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Interventions for Sensory Processing Disorders in Children

by learningdiscoveries on February 20, 2014

Sensory Processing Disorder (SPD) is a complex neurological condition that impairs the functional skills of children. It is more prevalent in children than autism and as common as ADHD, yet it receives far less attention because it has never been recognised as a distinct condition….until now.

At the University of California San Francisco, researchers have found that children affected by sensory processing disorders have quantifiable differences in brain structure.

By using an advanced form of MRI called Diffusion Tensor Imaging (DTI), researchers were able to measure microscopic movements of water molecules within the brain to give detailed information about white matter tracts, the direction of white matter fibres and the integrity of the white matter. White matter is part of the brain that actively affects how the brain perceives, thinks and learns. It moderates information distribution between different grey matter areas of the brain.

The imaging of white matter tracts in SPD subjects detected abnormal white matter tracts involving areas at the back of the brain (association cortex) that serve as connections for the auditory, visual and somatosensory  systems involved in processing information. Struggling with how to process this information efficiently can cause a wide range of symptoms including hypersensitivity to sound, sight, touch, poor fine motor skills and easy distractibility.

Anomalies in these tracts in posterial (back) regions of the brain are characteristic of someone with sensory processing problems, where as anomalies in the anterior (front) regions of the brain correlate highly in children with ADHD or autistic spectrum disorders (ASD). The anomalies with the white matter tracts indicate that SPD may be neuroanatomically distinct.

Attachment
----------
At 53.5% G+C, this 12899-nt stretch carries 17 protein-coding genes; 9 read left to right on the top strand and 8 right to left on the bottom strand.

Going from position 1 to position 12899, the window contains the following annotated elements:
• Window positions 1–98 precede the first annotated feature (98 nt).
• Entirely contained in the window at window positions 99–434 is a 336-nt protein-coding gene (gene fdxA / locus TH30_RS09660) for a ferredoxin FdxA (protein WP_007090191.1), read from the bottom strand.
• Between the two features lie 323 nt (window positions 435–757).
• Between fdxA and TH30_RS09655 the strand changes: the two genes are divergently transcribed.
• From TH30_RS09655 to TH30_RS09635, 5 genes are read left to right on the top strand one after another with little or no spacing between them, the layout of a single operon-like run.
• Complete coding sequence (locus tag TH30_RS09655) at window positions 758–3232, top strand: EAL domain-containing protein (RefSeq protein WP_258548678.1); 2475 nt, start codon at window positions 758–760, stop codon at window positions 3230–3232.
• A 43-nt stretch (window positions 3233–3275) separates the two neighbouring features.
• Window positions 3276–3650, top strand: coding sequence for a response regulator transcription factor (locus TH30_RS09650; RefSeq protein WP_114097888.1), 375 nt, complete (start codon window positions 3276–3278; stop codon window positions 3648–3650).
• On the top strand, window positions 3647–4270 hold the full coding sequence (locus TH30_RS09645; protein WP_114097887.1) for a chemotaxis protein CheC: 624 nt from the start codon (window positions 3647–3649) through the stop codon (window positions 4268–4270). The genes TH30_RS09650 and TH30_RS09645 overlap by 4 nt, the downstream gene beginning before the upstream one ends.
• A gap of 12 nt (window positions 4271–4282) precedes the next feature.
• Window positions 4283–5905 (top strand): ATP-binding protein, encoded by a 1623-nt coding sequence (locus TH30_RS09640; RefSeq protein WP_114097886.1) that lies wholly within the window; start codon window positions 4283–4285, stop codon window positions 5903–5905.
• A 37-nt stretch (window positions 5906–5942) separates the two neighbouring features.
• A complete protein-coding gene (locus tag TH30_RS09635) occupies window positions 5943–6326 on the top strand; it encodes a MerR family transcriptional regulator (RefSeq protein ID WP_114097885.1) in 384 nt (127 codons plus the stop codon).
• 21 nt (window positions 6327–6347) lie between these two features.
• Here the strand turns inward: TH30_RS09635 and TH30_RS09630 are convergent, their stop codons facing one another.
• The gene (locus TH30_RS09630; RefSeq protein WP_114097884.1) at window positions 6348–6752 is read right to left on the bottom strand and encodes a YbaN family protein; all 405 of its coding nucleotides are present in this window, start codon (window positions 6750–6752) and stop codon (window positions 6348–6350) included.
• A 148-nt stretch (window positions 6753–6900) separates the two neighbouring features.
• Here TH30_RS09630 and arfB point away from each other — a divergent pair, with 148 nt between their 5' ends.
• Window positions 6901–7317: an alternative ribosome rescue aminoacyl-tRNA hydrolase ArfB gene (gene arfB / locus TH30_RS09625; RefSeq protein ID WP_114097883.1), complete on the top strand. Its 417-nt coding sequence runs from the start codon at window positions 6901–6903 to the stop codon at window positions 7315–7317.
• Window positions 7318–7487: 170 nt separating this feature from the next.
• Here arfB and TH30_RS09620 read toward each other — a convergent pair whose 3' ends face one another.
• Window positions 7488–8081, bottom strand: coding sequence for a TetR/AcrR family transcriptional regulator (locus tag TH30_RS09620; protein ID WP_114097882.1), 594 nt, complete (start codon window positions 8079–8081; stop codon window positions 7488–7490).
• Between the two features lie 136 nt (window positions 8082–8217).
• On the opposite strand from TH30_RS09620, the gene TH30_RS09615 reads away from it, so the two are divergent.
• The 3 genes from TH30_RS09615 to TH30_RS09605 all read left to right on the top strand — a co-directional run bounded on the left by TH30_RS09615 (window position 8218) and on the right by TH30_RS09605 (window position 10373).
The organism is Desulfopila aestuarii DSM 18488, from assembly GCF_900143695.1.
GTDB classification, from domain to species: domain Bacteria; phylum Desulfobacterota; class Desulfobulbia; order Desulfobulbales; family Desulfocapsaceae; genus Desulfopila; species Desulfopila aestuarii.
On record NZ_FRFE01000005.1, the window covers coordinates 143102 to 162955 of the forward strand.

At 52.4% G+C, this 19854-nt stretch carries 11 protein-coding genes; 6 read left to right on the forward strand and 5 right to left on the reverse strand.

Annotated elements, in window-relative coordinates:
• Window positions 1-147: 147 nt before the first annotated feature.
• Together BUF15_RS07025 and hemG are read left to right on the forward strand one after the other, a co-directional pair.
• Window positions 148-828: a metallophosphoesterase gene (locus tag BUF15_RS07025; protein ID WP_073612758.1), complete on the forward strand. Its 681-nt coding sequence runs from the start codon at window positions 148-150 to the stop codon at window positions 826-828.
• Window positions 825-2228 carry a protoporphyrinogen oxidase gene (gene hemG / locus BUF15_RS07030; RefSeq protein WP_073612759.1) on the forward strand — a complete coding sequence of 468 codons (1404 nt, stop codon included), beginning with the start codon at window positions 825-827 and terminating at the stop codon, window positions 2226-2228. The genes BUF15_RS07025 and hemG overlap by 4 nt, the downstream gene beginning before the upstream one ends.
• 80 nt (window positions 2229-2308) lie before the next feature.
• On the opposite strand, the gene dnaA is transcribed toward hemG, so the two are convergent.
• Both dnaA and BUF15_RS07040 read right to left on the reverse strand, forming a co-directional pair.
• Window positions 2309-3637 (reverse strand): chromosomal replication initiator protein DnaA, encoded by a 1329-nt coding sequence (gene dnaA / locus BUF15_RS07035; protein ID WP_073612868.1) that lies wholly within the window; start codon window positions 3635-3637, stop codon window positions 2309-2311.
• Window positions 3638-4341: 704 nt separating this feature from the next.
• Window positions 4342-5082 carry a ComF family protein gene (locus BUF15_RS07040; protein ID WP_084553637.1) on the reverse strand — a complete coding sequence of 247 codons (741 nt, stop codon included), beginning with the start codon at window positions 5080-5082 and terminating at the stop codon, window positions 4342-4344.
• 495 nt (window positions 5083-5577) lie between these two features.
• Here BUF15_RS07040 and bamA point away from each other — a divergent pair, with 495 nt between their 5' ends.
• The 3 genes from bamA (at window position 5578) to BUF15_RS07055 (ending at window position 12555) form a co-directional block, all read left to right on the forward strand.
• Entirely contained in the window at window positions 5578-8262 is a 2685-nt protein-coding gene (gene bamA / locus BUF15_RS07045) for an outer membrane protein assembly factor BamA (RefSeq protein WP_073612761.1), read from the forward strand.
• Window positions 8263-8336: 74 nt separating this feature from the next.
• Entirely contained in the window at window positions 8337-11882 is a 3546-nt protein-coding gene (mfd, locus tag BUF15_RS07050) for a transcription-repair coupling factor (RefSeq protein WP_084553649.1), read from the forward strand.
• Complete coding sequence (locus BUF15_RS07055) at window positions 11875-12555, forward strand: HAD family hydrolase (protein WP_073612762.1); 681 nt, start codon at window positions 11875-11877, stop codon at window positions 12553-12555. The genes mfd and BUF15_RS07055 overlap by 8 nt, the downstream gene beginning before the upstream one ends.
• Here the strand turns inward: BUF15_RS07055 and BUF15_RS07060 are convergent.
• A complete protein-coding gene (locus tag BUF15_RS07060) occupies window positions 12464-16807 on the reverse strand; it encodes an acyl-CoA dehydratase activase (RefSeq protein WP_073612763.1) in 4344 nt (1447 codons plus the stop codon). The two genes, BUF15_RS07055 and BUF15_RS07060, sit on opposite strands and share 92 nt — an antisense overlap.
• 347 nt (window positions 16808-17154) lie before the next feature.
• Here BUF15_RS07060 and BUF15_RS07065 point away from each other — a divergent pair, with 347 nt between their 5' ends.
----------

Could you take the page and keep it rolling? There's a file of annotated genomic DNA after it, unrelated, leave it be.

The brain can adapt to white matter damage by finding alternate paths that bypass the damaged areas and as a result can maintain good connections between areas of grey matter. Because of this innate neuroplasticity, Neurofeedback is a learning strategy that is ideally suited to teach the brain to rewire itself to overcome these anomalies. Neurofeedback does this by targeting specific areas of the brain which are shown to be dysregulated on a qEEG (Quantative Electroencephalography). Conventional Neurofeedback and LORETTA Z-Score training are used in combination with Samonas Sound Therapy and Interactive Mentronome to decrease sound sensitivity, distractibility and improve fine motor skills.


Arnett et al. (2013), Abnormal White Matter Microstructure in Children with Sensory Processing Disorders, NeuroImage: Clinical, University of California, San Francisco, USA

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Rosemary Boon

Registered Psychologist

M.A. (Psych),
Grad. Dip. Ed. Studies (Sch. Counsel),
Grad Dip. Ed. B Sc, Dip. Nut.

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